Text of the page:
Additionally, Charlie Munger is very bullish on China. He thinks US investors need to get over the headlines and really do some research to understand the meteoric rise in China’s influence. Buffett agreed that China would be the other superpower in the world, complementing the US. It’s time for me to start learning about China.
Munger also boldly predicted the rise of single payer healthcare, which he believes will happen when the Democrats control Congress and the presidency. This needs to be incorporated into my investing views on healthcare companies, and it sounds like Munger thinks this could happen in his lifetime (could that be 2021?). The implications will be far-reaching, but the devil will be in the details.
Perhaps most importantly, Buffett and Munger drive home the same platitudes and mental models that have driven the company for the past 53 years and have helped me shape my own life. I’ve heard the sayings dozens of times, but they never get old. Munger typically has a more harsh way of driving home messages than Buffett, but I find that both do it very effectively. If you hear the right messages enough, they just might stick.
Go to the Annual Meeting
My key takeaway here is that you MUST attend the annual meeting. It will not only make you a better investor, but you will have the opportunity to hear from the greatest investing minds of all time (for relatively low costs) and mingle with thousands of smart people who love exactly what you love: investing! The meeting will stick with me long past the duration of the event, and with the reasonably priced flights and Airbnb accommodations, I can safely say the event will have some of the best return on investment of any capital that I’ve ever allocated.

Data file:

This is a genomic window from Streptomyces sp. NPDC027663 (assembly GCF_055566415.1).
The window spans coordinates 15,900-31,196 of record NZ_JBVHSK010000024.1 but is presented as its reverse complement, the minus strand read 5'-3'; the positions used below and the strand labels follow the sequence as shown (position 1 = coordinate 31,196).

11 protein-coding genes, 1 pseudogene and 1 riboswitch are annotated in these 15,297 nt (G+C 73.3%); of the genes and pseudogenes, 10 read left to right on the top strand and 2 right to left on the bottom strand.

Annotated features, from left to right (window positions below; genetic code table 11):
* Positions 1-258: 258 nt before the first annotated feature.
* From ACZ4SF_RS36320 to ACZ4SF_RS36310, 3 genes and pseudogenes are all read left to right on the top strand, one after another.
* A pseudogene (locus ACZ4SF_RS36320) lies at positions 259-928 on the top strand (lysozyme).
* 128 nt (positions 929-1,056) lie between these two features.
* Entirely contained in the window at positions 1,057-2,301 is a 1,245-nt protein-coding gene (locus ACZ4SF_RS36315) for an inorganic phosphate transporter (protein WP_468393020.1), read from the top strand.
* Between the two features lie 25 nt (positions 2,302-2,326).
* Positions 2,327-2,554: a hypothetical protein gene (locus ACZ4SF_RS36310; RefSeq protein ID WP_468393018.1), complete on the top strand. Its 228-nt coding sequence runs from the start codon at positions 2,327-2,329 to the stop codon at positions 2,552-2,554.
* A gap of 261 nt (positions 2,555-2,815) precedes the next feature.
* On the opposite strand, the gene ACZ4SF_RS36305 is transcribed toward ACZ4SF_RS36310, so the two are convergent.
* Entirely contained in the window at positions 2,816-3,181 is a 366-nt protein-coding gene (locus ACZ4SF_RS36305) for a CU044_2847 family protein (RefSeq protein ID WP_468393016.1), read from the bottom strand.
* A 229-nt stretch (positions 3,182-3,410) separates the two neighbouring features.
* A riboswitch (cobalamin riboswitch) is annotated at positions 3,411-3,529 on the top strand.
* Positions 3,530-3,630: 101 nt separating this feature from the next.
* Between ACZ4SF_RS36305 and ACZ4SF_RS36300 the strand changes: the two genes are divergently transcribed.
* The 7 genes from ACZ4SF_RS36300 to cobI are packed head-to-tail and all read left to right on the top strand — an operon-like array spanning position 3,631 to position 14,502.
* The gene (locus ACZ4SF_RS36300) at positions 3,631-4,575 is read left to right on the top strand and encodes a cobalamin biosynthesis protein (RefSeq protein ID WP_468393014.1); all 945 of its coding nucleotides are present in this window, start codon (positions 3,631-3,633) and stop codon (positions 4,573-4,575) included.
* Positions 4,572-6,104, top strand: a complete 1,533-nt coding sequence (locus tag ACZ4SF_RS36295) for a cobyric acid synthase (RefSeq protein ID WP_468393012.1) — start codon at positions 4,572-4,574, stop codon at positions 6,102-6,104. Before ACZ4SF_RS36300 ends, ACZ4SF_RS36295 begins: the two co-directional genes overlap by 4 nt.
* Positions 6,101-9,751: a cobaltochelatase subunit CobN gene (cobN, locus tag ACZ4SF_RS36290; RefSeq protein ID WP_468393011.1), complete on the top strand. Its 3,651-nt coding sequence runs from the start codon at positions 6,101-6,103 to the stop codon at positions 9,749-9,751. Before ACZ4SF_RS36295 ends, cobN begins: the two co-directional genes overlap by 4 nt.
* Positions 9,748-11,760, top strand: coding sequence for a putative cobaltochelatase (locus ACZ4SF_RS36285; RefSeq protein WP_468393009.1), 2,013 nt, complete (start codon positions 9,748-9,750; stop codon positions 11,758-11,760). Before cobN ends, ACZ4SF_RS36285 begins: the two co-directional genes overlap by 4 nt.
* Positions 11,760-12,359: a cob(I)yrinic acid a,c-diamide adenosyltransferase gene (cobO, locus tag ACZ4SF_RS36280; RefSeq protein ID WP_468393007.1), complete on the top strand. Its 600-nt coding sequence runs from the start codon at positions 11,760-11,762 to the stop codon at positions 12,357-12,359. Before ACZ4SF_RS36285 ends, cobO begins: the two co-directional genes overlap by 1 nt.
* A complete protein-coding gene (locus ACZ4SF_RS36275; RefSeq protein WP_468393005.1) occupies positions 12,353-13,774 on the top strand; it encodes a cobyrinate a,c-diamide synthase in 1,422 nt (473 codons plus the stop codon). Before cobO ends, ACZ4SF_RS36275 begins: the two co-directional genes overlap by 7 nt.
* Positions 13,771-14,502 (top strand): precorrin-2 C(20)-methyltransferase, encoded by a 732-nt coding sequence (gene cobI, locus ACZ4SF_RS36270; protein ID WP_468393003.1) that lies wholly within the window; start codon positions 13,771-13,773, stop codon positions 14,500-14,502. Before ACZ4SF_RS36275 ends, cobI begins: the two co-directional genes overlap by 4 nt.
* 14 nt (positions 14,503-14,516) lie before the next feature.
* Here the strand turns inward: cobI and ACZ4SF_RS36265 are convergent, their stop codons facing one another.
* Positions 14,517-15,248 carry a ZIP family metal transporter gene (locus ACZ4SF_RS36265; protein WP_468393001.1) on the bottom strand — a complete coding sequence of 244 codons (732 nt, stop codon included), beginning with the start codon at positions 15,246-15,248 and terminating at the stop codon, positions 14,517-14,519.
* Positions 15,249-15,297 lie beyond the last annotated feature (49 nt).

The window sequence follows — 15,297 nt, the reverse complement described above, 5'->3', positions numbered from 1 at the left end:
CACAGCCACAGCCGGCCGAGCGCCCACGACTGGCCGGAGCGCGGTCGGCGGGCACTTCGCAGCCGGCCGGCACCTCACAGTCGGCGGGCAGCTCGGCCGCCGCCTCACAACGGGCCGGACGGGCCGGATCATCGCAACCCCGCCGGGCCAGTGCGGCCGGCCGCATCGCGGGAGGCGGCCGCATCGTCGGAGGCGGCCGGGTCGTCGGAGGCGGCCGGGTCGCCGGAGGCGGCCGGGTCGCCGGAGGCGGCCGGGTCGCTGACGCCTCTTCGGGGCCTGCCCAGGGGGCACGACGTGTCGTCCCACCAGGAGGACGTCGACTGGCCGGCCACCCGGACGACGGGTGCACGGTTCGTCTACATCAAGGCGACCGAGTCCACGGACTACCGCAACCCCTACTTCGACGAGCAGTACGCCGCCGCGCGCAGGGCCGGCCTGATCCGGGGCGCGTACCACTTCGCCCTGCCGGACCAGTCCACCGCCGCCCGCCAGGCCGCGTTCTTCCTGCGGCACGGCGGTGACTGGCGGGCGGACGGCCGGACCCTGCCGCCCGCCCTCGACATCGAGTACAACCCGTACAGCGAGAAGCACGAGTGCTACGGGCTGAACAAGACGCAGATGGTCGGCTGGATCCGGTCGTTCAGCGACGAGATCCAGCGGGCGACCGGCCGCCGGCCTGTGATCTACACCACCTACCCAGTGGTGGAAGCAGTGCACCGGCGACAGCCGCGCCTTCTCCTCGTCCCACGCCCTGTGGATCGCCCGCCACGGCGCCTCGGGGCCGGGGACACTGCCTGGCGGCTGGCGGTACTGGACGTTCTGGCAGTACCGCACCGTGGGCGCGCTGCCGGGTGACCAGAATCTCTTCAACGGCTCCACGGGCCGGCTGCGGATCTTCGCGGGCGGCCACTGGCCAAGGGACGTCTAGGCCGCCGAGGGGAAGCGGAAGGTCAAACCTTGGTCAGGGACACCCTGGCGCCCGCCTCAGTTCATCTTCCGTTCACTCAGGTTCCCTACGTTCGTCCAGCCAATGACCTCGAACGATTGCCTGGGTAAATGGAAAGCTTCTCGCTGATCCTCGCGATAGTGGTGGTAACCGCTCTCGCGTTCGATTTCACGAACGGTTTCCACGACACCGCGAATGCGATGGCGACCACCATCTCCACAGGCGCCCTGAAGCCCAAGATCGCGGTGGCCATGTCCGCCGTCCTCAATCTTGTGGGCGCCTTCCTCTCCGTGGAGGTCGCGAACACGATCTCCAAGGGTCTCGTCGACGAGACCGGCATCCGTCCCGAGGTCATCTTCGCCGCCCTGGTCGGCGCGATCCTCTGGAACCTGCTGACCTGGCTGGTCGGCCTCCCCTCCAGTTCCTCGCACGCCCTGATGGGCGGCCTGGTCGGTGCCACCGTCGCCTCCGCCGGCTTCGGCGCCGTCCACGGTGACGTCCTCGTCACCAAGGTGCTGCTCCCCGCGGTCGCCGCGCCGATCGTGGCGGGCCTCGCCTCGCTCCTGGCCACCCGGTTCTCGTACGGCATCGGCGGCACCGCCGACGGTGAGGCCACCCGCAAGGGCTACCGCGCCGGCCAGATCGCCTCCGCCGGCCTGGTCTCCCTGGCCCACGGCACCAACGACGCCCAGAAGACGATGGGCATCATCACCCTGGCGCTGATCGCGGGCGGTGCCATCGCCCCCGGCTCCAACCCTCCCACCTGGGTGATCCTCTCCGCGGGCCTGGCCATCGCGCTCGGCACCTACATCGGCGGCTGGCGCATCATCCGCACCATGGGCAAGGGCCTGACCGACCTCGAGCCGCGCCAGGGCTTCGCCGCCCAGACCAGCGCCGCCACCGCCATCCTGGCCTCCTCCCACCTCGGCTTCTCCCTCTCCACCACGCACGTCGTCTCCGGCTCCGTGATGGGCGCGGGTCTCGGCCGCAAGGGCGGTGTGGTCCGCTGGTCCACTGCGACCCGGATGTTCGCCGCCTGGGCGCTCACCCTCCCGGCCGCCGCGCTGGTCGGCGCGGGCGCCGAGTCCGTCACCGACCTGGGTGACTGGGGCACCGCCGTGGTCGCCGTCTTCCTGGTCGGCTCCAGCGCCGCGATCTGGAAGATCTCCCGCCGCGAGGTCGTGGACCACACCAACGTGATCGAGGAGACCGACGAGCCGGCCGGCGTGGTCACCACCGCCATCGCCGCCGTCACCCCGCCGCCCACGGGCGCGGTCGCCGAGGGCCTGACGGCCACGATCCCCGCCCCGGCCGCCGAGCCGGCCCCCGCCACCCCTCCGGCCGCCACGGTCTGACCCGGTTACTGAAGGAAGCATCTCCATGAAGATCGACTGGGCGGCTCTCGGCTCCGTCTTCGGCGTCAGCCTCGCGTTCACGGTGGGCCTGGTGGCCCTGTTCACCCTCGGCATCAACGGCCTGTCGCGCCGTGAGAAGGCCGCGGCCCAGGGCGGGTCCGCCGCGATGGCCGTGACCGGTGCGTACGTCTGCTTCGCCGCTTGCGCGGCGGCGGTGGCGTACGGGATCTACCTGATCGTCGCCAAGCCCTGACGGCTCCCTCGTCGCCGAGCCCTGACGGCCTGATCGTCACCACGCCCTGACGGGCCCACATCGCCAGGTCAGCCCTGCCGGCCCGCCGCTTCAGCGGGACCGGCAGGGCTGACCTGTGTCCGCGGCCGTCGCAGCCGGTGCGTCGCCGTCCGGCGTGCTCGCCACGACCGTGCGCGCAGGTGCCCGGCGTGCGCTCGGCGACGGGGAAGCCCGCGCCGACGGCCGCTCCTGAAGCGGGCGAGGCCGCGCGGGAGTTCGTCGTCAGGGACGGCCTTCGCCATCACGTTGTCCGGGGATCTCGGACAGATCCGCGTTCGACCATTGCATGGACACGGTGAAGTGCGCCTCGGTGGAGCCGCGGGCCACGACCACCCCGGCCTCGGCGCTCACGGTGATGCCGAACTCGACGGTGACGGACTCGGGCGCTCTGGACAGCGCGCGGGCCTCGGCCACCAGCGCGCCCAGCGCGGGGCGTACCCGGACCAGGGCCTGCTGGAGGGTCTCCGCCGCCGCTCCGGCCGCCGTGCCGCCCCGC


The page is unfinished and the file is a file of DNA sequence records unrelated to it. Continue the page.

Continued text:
Like all other attendees, I am long Berkshire. I think Buffett and Munger have instilled a culture into the company unlike any other, and I think the firm will continue to deliver solid results for decades to come.
This article was written by
Analyst’s Disclosure: I am/we are long BRK.B, AMZN. I wrote this article myself, and it expresses my own opinions. I am not receiving compensation for it (other than from Seeking Alpha). I have no business relationship with any company whose stock is mentioned in this article.
Seeking Alpha's Disclosure: Past performance is no guarantee of future results. No recommendation or advice is being given as to whether any investment is suitable for a particular investor. Any views or opinions expressed above may not reflect those of Seeking Alpha as a whole. Seeking Alpha is not a licensed securities dealer, broker or US investment adviser or investment bank. Our analysts are third party authors that include both professional investors and individual investors who may not be licensed or certified by any institute or regulatory body.